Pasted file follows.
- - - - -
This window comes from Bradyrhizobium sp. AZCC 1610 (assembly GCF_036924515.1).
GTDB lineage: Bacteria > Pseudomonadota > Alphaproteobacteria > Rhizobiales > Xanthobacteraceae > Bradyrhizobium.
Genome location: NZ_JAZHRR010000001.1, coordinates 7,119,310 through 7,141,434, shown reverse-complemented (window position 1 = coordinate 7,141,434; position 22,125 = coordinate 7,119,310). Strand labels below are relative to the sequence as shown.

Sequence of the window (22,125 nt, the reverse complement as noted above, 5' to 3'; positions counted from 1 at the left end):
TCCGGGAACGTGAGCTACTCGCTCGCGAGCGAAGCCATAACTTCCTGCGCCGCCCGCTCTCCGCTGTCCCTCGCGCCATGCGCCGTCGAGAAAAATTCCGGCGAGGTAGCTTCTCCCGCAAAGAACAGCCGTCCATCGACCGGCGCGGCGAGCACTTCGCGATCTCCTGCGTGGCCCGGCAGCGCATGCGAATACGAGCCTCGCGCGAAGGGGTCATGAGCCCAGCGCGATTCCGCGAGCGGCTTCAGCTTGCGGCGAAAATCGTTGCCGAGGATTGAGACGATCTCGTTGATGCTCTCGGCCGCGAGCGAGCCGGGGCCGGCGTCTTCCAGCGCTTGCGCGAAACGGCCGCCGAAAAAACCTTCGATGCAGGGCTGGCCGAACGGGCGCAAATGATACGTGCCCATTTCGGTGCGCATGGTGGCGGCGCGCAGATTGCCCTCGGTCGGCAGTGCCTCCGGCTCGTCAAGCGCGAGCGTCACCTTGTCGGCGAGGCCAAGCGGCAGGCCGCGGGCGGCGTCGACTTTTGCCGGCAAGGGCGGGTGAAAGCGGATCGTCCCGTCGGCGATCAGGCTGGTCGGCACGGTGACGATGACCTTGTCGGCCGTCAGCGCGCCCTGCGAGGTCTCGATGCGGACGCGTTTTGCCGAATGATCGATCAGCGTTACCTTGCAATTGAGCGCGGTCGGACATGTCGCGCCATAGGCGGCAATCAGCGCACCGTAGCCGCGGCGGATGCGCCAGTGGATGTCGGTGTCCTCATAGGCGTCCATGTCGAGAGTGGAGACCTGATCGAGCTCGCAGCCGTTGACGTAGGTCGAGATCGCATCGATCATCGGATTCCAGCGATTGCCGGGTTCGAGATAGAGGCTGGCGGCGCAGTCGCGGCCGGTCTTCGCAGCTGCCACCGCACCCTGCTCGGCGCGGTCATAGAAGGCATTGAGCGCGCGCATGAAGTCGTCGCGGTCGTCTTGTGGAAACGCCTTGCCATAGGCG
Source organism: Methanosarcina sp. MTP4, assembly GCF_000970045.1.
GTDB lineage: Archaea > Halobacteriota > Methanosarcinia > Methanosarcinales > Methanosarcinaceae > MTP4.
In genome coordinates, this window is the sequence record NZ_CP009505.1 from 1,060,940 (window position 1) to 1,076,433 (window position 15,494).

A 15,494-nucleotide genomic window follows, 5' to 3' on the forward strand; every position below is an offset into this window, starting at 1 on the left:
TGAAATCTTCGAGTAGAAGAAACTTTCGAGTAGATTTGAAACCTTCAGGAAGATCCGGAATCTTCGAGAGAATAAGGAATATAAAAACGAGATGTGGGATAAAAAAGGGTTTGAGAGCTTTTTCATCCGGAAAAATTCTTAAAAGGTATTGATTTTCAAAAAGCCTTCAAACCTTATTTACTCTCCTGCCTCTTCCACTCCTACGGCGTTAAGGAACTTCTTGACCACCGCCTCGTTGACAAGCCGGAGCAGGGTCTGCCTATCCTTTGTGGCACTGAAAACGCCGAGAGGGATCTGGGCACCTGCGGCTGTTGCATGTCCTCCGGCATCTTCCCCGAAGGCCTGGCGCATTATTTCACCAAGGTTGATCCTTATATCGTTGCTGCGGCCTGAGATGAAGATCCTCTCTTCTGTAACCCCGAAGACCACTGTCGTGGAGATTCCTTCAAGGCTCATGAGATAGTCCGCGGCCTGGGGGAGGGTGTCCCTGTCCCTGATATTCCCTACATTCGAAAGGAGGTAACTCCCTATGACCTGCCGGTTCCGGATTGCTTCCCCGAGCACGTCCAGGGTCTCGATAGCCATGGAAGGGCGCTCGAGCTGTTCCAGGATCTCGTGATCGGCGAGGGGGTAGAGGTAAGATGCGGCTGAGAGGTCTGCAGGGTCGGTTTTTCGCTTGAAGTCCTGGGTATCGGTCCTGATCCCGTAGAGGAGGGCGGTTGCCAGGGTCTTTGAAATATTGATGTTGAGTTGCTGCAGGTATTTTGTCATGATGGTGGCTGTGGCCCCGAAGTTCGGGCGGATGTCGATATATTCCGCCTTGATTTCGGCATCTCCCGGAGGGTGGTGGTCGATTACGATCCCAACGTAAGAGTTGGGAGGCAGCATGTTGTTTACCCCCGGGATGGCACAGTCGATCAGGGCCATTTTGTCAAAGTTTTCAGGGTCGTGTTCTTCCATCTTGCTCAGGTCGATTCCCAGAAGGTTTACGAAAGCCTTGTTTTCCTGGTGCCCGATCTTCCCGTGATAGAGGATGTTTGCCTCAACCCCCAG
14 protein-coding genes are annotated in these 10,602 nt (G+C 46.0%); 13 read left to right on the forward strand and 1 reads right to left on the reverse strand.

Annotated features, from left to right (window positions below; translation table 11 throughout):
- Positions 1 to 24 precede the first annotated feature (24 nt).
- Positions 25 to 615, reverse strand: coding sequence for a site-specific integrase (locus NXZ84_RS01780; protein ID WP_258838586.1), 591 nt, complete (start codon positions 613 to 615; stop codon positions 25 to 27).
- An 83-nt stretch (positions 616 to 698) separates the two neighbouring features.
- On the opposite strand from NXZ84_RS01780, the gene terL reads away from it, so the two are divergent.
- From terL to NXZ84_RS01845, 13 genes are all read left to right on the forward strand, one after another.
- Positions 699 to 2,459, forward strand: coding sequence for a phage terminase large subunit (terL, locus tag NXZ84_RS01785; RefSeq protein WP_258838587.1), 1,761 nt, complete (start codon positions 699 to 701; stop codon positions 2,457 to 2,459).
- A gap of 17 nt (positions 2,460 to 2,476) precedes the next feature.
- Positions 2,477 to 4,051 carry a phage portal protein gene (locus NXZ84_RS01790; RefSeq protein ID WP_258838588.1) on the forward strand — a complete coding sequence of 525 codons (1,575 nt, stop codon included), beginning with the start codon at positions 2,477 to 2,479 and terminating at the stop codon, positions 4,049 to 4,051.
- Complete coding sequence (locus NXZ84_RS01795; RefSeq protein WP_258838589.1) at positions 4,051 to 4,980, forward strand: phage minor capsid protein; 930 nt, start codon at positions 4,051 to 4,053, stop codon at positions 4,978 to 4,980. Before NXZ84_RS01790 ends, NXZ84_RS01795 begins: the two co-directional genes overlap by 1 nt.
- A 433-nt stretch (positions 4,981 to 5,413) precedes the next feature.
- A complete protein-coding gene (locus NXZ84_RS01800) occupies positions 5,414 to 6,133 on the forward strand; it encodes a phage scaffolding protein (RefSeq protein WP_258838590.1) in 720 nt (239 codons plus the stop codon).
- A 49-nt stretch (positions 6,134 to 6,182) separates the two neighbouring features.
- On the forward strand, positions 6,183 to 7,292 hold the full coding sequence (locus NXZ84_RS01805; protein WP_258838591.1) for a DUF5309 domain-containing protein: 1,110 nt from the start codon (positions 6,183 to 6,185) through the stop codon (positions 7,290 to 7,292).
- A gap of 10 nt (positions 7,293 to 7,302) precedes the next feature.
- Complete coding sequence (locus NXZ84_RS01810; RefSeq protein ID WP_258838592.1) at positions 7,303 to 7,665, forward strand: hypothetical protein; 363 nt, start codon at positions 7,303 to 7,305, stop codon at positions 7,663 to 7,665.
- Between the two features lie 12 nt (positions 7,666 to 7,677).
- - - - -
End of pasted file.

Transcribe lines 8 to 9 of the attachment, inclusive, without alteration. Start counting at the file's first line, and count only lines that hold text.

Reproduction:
In genome coordinates, this window is the sequence record NZ_CP009505.1 from 1,060,940 (window position 1) to 1,076,433 (window position 15,494).

A 15,494-nucleotide genomic window follows, 5' to 3' on the forward strand; every position below is an offset into this window, starting at 1 on the left: